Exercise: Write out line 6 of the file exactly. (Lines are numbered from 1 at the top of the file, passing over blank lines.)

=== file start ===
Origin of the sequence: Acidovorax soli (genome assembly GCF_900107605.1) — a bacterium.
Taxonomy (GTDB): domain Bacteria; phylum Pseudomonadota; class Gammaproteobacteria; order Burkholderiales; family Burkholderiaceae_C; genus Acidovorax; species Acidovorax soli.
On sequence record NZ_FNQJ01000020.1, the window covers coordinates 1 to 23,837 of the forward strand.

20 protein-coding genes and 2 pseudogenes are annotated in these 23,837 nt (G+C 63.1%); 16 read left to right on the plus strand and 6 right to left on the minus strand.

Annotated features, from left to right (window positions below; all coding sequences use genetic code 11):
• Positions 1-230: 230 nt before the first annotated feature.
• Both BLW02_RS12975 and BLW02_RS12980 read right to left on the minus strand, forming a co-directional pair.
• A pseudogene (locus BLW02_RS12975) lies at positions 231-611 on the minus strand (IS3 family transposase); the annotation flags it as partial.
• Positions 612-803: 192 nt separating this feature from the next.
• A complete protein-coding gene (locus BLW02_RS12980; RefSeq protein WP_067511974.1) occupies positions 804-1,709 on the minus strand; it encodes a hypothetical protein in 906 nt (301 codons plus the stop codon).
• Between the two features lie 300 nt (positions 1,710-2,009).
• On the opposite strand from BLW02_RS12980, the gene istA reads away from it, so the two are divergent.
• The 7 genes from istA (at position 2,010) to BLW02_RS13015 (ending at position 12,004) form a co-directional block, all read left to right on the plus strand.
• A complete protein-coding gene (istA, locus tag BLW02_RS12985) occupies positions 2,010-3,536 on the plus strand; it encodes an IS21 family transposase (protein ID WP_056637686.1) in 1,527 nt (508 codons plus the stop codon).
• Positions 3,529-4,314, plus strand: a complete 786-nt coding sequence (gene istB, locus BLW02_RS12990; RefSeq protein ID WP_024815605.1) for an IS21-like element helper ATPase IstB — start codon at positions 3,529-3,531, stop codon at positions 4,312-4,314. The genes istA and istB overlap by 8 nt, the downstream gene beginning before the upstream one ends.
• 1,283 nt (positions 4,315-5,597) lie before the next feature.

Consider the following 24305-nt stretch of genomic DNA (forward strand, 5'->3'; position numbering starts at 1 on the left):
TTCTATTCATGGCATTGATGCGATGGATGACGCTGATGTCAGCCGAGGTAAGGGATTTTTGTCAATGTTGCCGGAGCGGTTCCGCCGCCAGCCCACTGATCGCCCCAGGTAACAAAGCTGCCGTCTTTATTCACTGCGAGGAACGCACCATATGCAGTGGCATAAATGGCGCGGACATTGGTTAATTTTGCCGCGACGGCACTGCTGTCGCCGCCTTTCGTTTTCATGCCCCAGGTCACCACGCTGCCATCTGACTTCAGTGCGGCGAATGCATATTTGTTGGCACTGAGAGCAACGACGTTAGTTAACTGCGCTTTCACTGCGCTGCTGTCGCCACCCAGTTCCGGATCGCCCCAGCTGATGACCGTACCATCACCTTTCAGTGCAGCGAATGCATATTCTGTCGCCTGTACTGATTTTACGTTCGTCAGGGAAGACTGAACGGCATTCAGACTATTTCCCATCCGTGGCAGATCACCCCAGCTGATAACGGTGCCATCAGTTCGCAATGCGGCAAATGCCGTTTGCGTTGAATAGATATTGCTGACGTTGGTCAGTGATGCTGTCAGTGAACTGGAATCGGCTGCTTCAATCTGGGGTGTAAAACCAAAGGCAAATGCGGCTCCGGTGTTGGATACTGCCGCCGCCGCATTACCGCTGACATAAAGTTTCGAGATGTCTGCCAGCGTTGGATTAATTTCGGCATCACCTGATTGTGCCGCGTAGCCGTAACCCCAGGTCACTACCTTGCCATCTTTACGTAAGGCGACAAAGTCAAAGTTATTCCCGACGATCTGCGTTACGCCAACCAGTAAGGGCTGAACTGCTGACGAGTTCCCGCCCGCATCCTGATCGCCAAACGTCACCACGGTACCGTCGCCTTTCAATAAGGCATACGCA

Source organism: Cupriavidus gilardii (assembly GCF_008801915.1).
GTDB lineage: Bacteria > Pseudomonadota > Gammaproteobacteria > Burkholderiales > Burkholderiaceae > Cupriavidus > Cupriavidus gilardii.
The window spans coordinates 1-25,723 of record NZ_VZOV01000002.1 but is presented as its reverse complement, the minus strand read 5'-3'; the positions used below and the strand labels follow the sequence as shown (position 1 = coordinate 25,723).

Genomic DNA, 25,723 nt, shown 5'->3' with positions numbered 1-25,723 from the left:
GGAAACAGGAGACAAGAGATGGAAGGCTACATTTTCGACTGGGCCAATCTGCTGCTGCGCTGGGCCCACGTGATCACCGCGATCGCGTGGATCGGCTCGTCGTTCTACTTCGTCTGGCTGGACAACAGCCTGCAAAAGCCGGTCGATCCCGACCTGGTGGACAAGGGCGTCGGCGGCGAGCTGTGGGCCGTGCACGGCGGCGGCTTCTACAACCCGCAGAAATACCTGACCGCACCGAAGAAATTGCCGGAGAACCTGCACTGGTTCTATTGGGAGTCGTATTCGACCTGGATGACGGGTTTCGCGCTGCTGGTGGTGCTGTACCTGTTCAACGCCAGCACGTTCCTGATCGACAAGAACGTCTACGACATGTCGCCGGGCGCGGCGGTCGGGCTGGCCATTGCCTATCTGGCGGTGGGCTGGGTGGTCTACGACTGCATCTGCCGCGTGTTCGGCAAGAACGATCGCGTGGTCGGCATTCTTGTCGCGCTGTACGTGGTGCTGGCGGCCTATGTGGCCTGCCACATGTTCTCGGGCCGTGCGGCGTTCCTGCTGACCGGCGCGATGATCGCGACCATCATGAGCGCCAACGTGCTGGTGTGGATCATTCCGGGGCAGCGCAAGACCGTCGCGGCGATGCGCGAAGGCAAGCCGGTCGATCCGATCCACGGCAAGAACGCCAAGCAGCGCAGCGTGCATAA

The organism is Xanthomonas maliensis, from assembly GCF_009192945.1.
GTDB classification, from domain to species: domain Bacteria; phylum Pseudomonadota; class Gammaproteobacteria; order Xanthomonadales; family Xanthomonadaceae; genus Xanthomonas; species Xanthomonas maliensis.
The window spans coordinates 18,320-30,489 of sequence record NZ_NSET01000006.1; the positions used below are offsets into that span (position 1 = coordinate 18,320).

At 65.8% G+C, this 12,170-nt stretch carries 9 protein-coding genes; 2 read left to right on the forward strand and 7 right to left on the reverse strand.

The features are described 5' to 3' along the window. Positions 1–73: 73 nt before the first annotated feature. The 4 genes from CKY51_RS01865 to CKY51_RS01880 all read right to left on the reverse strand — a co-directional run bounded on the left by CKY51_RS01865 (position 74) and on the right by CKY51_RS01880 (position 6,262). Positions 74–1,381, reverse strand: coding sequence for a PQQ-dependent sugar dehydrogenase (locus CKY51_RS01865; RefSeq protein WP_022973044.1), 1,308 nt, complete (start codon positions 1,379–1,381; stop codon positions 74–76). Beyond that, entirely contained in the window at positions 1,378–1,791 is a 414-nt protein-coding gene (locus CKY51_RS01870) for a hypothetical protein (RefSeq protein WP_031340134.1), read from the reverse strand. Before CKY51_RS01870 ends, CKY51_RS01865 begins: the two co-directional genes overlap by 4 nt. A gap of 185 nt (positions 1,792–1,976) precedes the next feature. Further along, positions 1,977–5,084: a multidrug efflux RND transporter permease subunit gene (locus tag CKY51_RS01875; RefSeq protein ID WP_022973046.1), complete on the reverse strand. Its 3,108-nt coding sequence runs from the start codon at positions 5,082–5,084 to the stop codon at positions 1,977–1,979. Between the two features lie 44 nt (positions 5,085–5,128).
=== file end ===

• Positions 1-230: 230 nt before the first annotated feature.